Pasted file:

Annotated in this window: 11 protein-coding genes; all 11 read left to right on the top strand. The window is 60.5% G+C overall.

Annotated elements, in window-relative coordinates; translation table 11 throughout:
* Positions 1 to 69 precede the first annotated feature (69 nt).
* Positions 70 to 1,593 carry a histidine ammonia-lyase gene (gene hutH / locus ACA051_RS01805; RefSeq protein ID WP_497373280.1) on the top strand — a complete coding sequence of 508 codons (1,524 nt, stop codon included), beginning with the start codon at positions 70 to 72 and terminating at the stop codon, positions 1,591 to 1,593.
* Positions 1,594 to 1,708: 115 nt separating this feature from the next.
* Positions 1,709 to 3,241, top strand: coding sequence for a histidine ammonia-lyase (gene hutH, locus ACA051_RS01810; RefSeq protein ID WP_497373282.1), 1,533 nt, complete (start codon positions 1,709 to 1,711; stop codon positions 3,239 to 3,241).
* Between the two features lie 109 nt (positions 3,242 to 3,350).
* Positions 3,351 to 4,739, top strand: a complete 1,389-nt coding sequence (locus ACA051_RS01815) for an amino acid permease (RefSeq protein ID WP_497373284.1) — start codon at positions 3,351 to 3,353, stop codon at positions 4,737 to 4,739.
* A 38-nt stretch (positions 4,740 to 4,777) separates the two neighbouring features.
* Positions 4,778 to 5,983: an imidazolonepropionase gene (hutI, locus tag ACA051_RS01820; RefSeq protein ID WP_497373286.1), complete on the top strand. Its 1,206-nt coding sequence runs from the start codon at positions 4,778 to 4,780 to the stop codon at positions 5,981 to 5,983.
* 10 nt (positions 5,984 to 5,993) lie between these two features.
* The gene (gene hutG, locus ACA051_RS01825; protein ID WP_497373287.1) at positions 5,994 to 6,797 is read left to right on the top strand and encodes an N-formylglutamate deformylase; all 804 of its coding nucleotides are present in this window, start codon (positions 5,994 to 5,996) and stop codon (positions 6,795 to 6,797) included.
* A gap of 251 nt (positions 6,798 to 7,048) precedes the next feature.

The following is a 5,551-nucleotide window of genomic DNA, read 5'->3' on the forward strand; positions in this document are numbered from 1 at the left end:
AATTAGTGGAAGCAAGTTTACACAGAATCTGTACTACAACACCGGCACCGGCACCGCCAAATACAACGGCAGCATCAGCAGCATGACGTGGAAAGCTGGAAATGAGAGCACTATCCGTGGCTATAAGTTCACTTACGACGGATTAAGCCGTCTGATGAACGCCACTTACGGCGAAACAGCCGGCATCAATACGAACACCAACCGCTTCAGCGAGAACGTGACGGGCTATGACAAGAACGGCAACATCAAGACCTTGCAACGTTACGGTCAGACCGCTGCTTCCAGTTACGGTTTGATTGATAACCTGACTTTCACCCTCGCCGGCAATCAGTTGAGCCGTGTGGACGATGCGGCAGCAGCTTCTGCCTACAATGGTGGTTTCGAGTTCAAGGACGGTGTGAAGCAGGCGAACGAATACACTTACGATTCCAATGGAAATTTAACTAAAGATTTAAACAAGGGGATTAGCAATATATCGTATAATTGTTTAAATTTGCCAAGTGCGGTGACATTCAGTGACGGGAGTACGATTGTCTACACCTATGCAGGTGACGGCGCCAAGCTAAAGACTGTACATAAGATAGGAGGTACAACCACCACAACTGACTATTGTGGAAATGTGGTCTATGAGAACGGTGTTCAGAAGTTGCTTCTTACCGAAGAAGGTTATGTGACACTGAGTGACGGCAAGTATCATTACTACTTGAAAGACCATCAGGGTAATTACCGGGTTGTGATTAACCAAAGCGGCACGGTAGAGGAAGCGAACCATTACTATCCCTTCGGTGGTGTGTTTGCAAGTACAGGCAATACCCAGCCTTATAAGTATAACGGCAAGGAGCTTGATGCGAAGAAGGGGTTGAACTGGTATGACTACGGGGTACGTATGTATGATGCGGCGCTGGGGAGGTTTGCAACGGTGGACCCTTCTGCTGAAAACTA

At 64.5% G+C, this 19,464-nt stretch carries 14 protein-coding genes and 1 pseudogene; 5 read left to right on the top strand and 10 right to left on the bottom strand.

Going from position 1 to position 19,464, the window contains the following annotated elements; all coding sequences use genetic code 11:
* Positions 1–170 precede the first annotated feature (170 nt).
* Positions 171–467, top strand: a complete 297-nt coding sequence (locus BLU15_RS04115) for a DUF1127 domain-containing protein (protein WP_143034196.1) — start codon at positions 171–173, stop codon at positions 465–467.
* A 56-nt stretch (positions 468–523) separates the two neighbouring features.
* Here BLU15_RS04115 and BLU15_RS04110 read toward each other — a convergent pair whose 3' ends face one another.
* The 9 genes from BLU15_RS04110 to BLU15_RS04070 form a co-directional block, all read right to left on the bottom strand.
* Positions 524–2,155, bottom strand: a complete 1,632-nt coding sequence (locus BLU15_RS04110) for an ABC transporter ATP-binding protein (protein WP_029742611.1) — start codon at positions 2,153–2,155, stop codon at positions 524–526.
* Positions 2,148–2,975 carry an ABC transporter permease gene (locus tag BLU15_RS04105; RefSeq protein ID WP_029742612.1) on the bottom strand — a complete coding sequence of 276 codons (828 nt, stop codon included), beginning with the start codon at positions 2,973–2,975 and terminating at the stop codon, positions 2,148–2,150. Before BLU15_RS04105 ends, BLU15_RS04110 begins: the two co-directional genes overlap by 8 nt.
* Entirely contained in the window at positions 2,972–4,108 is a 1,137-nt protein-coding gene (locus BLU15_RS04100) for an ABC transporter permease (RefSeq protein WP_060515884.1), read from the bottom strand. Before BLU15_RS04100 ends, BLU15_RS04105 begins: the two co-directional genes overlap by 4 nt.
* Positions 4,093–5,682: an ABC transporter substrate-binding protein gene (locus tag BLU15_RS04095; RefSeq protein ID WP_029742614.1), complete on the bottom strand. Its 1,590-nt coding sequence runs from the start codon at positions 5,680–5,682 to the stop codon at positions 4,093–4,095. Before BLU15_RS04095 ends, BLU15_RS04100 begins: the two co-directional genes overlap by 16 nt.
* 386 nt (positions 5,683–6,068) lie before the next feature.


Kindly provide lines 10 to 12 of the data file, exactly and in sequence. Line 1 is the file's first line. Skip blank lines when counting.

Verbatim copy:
* Positions 4,778 to 5,983: an imidazolonepropionase gene (hutI, locus tag ACA051_RS01820; RefSeq protein ID WP_497373286.1), complete on the top strand. Its 1,206-nt coding sequence runs from the start codon at positions 4,778 to 4,780 to the stop codon at positions 5,981 to 5,983.
* 10 nt (positions 5,984 to 5,993) lie between these two features.
* The gene (gene hutG, locus ACA051_RS01825; protein ID WP_497373287.1) at positions 5,994 to 6,797 is read left to right on the top strand and encodes an N-formylglutamate deformylase; all 804 of its coding nucleotides are present in this window, start codon (positions 5,994 to 5,996) and stop codon (positions 6,795 to 6,797) included.